Question: Is brandy gluten-free?
Plain brandy usually is made from grapes, and (similar to wine) should be gluten-free down to a pretty low level. So if you're following the gluten-free diet because you have celiac disease or gluten sensitivity, plain brandy should be safe for you.
Pure grape-based brandy types include cognac, armagnac and pisco (a Spanish brandy).
However, the gluten-free status of brandy gets a little more confusing when it comes to fruit-based brandy and flavored brandy, since it's possible for the flavorings to contain gluten (usually here the culprit is a wheat-based natural flavor or a barley-based sweetener).
Unlike food manufacturers, the makers of alcoholic beverages do not need to list their ingredients, and many flavored brandy manufacturers keep their formulas a closely-guarded secret.
Calvados Considered Gluten-Free, But Ouzo Questionable
Calvados, an apple-based brandy, is gluten-free, as is eau-de-vie (French fruit brandy). Slivovitz, a brandy made of plums from Eastern Europe, also should be gluten-free (but as with any food or drink that doesn't list its ingredients, I'd advise moving cautiously).
Ouzo, a traditional Greek drink that contains anise and spices, also is considered brandy by some connoisseurs. Greek law requires ouzo to contain at least 30% grapes; the remainder can be other forms of fruit, potatoes or even grains, including gluten grains (distilled gluten grains are considered to be gluten-free, but many of us do react; learn more in Is Alcohol Gluten-Free?).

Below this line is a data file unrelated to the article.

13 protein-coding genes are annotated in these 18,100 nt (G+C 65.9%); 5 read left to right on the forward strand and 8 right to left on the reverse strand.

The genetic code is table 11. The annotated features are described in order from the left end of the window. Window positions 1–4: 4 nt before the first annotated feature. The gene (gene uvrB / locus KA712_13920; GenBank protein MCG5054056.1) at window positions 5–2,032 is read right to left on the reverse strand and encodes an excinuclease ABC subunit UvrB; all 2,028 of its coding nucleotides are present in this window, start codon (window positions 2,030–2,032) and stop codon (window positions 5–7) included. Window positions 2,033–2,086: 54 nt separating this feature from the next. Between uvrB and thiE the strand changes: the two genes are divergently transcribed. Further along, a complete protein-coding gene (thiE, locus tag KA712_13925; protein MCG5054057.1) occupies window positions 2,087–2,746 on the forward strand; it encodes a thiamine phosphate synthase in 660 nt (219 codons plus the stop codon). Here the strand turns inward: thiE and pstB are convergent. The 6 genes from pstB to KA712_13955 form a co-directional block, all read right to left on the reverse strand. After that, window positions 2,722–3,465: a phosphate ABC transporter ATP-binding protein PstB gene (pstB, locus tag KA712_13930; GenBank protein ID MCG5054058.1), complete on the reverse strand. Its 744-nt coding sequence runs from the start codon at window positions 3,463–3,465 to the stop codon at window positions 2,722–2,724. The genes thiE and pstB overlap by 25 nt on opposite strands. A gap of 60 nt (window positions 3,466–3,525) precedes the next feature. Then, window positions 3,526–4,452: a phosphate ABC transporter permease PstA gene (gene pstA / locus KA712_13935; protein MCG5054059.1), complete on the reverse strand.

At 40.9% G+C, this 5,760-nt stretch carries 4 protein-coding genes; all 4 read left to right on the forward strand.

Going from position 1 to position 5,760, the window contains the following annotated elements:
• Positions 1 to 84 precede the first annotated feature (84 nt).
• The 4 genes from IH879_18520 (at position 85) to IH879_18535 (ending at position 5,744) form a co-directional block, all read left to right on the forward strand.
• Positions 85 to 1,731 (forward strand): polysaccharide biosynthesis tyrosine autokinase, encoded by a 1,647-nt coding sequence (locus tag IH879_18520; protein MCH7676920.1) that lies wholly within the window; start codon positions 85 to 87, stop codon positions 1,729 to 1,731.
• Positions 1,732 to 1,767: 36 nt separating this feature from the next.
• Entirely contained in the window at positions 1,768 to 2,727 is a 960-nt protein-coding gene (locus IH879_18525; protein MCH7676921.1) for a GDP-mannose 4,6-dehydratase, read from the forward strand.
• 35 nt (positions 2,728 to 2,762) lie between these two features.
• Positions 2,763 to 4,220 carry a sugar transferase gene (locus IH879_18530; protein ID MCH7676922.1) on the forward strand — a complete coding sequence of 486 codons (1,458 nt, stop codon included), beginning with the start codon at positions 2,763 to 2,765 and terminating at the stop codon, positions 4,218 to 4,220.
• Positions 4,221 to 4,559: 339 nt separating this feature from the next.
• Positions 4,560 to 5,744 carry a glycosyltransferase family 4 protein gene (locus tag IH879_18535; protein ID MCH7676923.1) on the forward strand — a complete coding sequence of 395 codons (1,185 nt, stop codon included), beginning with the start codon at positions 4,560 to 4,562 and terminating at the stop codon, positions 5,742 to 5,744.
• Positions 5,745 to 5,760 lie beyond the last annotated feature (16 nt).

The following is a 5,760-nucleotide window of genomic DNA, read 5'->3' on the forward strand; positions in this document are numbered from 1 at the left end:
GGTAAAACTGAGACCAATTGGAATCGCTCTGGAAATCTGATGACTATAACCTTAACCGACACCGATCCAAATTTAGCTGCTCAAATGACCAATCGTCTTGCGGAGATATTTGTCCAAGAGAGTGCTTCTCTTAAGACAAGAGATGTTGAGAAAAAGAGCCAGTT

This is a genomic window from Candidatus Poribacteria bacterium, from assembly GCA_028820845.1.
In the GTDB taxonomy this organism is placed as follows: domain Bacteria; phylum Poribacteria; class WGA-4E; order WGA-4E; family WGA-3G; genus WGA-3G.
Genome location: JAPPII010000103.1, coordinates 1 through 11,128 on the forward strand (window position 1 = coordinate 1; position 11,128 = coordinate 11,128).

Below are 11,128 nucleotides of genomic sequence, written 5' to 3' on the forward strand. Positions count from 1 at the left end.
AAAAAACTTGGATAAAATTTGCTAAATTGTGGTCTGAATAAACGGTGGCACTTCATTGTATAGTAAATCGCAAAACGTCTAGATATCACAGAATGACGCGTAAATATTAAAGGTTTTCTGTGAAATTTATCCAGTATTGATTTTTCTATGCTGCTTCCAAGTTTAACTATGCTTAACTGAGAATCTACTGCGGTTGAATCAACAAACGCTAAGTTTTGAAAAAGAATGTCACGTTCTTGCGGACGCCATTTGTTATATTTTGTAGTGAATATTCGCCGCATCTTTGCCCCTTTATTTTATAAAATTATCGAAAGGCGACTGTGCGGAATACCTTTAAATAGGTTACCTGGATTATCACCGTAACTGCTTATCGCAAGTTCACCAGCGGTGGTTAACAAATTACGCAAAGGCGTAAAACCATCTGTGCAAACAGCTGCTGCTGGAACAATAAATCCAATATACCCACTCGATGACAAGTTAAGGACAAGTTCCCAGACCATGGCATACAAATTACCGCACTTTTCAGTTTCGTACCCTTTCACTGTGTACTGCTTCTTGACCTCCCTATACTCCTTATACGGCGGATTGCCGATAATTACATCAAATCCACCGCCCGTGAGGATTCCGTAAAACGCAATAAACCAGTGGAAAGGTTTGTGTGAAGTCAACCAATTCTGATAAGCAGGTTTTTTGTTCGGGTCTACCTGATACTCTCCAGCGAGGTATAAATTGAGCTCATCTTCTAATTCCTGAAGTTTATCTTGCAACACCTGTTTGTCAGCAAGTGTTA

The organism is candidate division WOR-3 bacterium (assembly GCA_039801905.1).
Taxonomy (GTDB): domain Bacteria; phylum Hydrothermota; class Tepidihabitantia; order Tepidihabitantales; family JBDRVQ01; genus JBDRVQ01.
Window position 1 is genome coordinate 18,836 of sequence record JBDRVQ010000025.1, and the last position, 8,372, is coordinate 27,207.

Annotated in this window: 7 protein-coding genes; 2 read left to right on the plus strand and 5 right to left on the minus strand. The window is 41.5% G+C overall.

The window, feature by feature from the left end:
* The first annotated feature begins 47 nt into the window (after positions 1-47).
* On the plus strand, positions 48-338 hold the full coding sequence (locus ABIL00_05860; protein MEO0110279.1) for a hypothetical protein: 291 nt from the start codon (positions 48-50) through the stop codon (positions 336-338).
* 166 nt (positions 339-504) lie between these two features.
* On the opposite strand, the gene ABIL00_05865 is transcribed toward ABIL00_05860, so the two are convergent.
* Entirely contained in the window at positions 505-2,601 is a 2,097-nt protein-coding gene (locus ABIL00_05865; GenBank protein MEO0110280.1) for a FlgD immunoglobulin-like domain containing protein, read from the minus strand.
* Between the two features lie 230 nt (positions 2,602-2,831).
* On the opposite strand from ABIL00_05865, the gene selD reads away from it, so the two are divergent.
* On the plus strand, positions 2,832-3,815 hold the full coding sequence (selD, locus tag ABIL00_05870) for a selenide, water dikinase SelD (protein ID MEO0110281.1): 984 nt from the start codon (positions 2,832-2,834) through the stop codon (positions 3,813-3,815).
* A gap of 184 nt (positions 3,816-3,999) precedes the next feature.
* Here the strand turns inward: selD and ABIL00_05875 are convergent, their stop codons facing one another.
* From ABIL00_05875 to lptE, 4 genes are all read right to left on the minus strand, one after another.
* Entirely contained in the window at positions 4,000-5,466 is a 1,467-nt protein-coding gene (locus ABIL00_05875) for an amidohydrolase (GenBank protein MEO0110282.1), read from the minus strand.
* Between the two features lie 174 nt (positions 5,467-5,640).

The flavorings in ouzo can contain crushed grains (yes, including gluten grains), as well, although those flavorings usually made up mainly of spices. If you're in doubt about the gluten-free status of a particular ouzo, contact the manufacturer (if possible) or stick with a more reliably gluten-free cocktail.
One potential option for ouzo lovers: Americanaki Ouzo, made by Old Sugar Distillery in Madison, Wis., is crafted from beet sugar and other gluten-free ingredients in a facility that does not use gluten ingredients, according to owner and distiller Nathan Greenawalt.
Oak Barrel Flour Seal A Gluten Problem?
Most brandies are aged in oak barrels or casks, which brings up one small potential source of gluten cross-contamination — traditionally, oak casks used to ferment wine and brandy are sealed with a wheat or rye flour paste.
Any gluten from this seal that remains in the final product is definitely going to be too low to detect with current gluten testing technology — it's likely well below 1 part per million (for comparison, 20 parts per million of gluten is considered "gluten-free," although many people react to lower levels than that). However, if you try a brandy and believe you react to it, this flour-based cask seal is one possible reason, especially if you tend to be particularly sensitive.
Read more on brandy from About.com's Guide to Cocktails:
- Brandy Basics
- Brandy Cocktails (Note: before trying any of these recipes, double-check to make sure all the ingredients you'll need are gluten-free!)